Cartel, International

The following article is from The Great Soviet Encyclopedia (1979). It might be outdated or ideologically biased.

Cartel, International


an agreement (alliance) among monopolies or firms from different countries (but operating primarily in one economic sector) to divide up markets and sources of raw materials, establish monopoly prices, exploit patents, and take other steps to obtain maximum profits. International cartels also include domestic cartels and other forms of domestic monopolistic associations.

The appearance of international cartels is related to capitalism’s transition to the stage of imperialism. This was pointed out by V. I. Lenin: “Under capitalism the home market is inevitably bound up with the foreign market. Capitalism long ago created a world market. As the export of capital increased and as the foreign and colonial connections and ‘spheres of influence’ of the big monopolist associations expanded in all ways, things ‘naturally’ gravitated toward an international agreement among these associations and toward the formation of international cartels” (V. I. Lenin, Poln. sobr. soch., 5th ed., vol. 27, p. 364). The international cartel is a new stage in the world concentration of capital and production.

The growth in the number and economic strength of international cartels accelerated especially after World War I, during the general crisis of capitalism. In this period the sphere of influence of capital was growing increasingly narrow and the problem of markets was becoming more acute. Whereas there were about 100 international cartels before World War I, by the start of World War II there were about 1, 200. International cartels helped prepare and unleash World War II.

After the war, with the appearance and development of the world socialist economic system and with the heightened competitive struggle among the Western European capitalists and the capitalists of the United States and Japan, the process of cartelization became more intense. In the 1950’s there were tens of thousands of international cartels. They operate as international (most often secret) agreements among capitalists directed against the working people of their own countries and the peoples of other countries.

With the growth of state-monopoly capitalism international cartels often appear as agreements among particular capitalist countries directed primarily against the world socialistic economic system. Such organizations as the European Coal and Steel Community and the European Atomic Energy Community have become the military-economic base of NATO. Their development is linked with the intensified process of capitalist integration.

The most important international cartels are in maritime shipping, machinery and equipment, fertilizers, chemical products, ferrous and nonferrous metals, and petroleum.

Maritime shipping. The cartels in maritime shipping exist primarily in the form of conferences and pools. A conference is an agreement among shipowners on general conditions for shipping, distribution of work by region, and prices for maritime shipments. The pool is a higher form of the cartel. In the pool the participants agree on how to distribute cargoes and passengers, incomes, and so on.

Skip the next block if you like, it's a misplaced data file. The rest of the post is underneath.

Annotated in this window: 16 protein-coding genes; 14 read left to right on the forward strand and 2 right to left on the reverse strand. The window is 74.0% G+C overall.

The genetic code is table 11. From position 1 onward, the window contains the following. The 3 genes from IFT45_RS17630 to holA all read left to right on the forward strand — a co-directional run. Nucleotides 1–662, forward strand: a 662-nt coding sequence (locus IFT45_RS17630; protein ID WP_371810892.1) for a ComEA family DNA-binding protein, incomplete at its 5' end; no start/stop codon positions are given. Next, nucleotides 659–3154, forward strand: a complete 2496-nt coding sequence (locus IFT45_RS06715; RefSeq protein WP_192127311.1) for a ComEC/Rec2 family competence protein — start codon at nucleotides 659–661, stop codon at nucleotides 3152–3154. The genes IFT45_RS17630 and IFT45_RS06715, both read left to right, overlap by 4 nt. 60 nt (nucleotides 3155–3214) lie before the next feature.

The maritime shipping cartels have various names. Usually the names indicate the service region (for example, the United Kingdom-Australia Conference, the Association of West India Transatlantic Steamship Lines).

Most of the maritime shipping cartels operate on international waterways. One shipping company may be a member of several international cartels that operate in different areas.

Maritime shipping cartels appeared in the last quarter of the 19th century. The first cartel agreement in route shipping was the Calcutta Conference, which was formed in 1875 for shipping cargo between India and Great Britain. Between the two world wars, separate cartels covering different shipping regions concluded agreements for the first time. Before the world economic crisis of 1929–33 the international maritime shipping cartels controlled more than 50 percent of the passenger traffic and about 80 percent of cargo shipping.

After World War II the number of cartel agreements on routeshipping increased. In 1972 there were about 370 agreementscovering a large majority of the shipping routes between theports of the capitalist countries. The power of the shipowningcartels grew substantially, and the practice of concluding agree-ments among separate cartels in route shipping expanded. Withthe development of container vessels in the late 1960’s and early1970’s, consortiums appeared whose purpose was to monopolizethis shipping. By monopolizing shipping on certain routes andestablishing increased rates for cargo and passenger shipping, themaritime shipping cartels receive high profits. Shipping rates arerising steadily. The cartel agreements are unable to eliminatecompetition in capitalist maritime shipping. It exists amongshipowning companies that belong to the cartels, among in-dividual cartels, and between cartels and outsiders. The policiesof the maritime shipping cartels and the high prices they set forshipping have a negative effect on the development of interna-tional trade and particularly on the trade of the developingcountries